George Essex Evans (18 June 1863 – 10 November 1909 / London, England)
Adrift: A Brisbane River Reverie
An amphitheatre of purple hills
And emerald slopes where nestling villas gleam,
Flooded with golden light that crowns and fills
Height, vale, and stream.
The clouds float motionless like isles of snow
Set in the sapphire of the summer sky,
The river, like a ribbon, far below
Winds rippling by;
As, like a creeping snake, with curve and sweep
The languid current steals past mead and scar,
To the dark mangrove fringing on the deep
Abreast the bar.
Slow drifts the boat past homestead, town, and lea;
The waters laugh and sob against the side
As down the murmuring river to the sea,
Dreaming, I glide.
Past meadowy marshland and gray limestone bluff,
Low mangrove fens and waste lantana heights,
Long reaches where the tides and winds are rough,
And sheltered bights.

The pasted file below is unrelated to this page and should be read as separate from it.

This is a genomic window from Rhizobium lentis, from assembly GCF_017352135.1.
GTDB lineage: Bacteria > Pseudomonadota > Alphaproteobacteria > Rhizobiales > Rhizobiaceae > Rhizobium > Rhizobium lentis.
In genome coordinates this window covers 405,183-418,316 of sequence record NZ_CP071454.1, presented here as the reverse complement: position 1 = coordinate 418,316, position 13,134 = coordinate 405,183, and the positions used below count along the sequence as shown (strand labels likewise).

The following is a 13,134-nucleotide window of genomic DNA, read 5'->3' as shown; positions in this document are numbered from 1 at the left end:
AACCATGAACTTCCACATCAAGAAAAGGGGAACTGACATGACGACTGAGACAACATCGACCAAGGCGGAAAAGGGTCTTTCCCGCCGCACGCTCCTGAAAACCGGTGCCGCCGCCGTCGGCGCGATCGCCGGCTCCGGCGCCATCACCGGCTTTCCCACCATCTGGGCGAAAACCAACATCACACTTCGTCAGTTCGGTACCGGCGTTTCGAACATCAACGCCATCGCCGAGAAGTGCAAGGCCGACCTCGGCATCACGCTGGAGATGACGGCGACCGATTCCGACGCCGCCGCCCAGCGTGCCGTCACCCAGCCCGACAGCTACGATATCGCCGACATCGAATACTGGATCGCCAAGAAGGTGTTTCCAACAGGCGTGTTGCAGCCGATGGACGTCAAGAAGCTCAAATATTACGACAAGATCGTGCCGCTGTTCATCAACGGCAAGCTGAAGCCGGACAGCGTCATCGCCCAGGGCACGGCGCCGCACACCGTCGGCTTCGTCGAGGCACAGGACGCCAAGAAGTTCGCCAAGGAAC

Now wider spread the waters to the eyes;
Now sparser grow the homesteads, scarcely seen,
Save where some roof or gaunt gray trunk may rise
Against the green.
And salter on the cheek the breezes blow;
And in a deeper key the river sings;
And from the viewless sea move to and fro
Swift snow-like wings.
These are the harbingers from voyaged seas
Who knows what seas of thought man yet may sail
As science slowly sifts Life’s mysteries—
And lifts the veil?
Comments about this poem (Adrift: A Brisbane River Reverie by George Essex Evans )
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